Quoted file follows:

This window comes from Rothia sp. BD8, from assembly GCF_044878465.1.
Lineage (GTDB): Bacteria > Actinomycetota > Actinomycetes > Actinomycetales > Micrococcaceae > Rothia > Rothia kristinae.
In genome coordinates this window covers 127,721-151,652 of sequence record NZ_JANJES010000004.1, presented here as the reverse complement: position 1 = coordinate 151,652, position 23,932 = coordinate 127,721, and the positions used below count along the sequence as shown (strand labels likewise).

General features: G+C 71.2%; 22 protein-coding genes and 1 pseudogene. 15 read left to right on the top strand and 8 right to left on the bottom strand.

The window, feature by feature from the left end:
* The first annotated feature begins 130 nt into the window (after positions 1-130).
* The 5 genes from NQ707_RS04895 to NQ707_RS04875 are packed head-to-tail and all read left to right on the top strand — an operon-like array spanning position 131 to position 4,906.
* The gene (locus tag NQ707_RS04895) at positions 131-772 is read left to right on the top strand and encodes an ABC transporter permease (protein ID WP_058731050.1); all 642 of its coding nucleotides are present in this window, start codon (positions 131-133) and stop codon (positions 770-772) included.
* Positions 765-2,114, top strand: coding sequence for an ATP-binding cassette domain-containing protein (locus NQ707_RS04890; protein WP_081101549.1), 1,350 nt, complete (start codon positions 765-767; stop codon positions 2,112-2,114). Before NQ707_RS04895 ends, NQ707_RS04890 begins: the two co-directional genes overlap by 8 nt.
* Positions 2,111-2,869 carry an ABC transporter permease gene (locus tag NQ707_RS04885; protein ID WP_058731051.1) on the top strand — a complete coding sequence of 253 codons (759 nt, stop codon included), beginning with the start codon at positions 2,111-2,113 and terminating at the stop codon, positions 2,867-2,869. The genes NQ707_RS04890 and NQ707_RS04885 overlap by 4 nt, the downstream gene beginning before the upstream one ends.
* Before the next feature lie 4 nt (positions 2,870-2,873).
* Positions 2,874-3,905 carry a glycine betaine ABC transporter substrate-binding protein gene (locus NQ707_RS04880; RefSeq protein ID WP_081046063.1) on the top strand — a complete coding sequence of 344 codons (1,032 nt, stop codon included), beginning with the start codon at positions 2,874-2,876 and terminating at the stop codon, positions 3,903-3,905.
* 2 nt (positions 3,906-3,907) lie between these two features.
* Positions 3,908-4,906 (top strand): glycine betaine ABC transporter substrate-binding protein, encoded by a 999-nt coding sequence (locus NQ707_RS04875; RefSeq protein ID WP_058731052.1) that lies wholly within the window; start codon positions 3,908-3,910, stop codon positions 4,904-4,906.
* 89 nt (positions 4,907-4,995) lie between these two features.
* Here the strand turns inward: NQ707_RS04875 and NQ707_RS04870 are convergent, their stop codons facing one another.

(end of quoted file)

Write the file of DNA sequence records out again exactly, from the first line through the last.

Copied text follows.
This window comes from Rothia sp. BD8, from assembly GCF_044878465.1.
Lineage (GTDB): Bacteria > Actinomycetota > Actinomycetes > Actinomycetales > Micrococcaceae > Rothia > Rothia kristinae.
In genome coordinates this window covers 127,721-151,652 of sequence record NZ_JANJES010000004.1, presented here as the reverse complement: position 1 = coordinate 151,652, position 23,932 = coordinate 127,721, and the positions used below count along the sequence as shown (strand labels likewise).

General features: G+C 71.2%; 22 protein-coding genes and 1 pseudogene. 15 read left to right on the top strand and 8 right to left on the bottom strand.

The window, feature by feature from the left end:
* The first annotated feature begins 130 nt into the window (after positions 1-130).
* The 5 genes from NQ707_RS04895 to NQ707_RS04875 are packed head-to-tail and all read left to right on the top strand — an operon-like array spanning position 131 to position 4,906.
* The gene (locus tag NQ707_RS04895) at positions 131-772 is read left to right on the top strand and encodes an ABC transporter permease (protein ID WP_058731050.1); all 642 of its coding nucleotides are present in this window, start codon (positions 131-133) and stop codon (positions 770-772) included.
* Positions 765-2,114, top strand: coding sequence for an ATP-binding cassette domain-containing protein (locus NQ707_RS04890; protein WP_081101549.1), 1,350 nt, complete (start codon positions 765-767; stop codon positions 2,112-2,114). Before NQ707_RS04895 ends, NQ707_RS04890 begins: the two co-directional genes overlap by 8 nt.
* Positions 2,111-2,869 carry an ABC transporter permease gene (locus tag NQ707_RS04885; protein ID WP_058731051.1) on the top strand — a complete coding sequence of 253 codons (759 nt, stop codon included), beginning with the start codon at positions 2,111-2,113 and terminating at the stop codon, positions 2,867-2,869. The genes NQ707_RS04890 and NQ707_RS04885 overlap by 4 nt, the downstream gene beginning before the upstream one ends.
* Before the next feature lie 4 nt (positions 2,870-2,873).
* Positions 2,874-3,905 carry a glycine betaine ABC transporter substrate-binding protein gene (locus NQ707_RS04880; RefSeq protein ID WP_081046063.1) on the top strand — a complete coding sequence of 344 codons (1,032 nt, stop codon included), beginning with the start codon at positions 2,874-2,876 and terminating at the stop codon, positions 3,903-3,905.
* 2 nt (positions 3,906-3,907) lie between these two features.
* Positions 3,908-4,906 (top strand): glycine betaine ABC transporter substrate-binding protein, encoded by a 999-nt coding sequence (locus NQ707_RS04875; RefSeq protein ID WP_058731052.1) that lies wholly within the window; start codon positions 3,908-3,910, stop codon positions 4,904-4,906.
* 89 nt (positions 4,907-4,995) lie between these two features.
* Here the strand turns inward: NQ707_RS04875 and NQ707_RS04870 are convergent, their stop codons facing one another.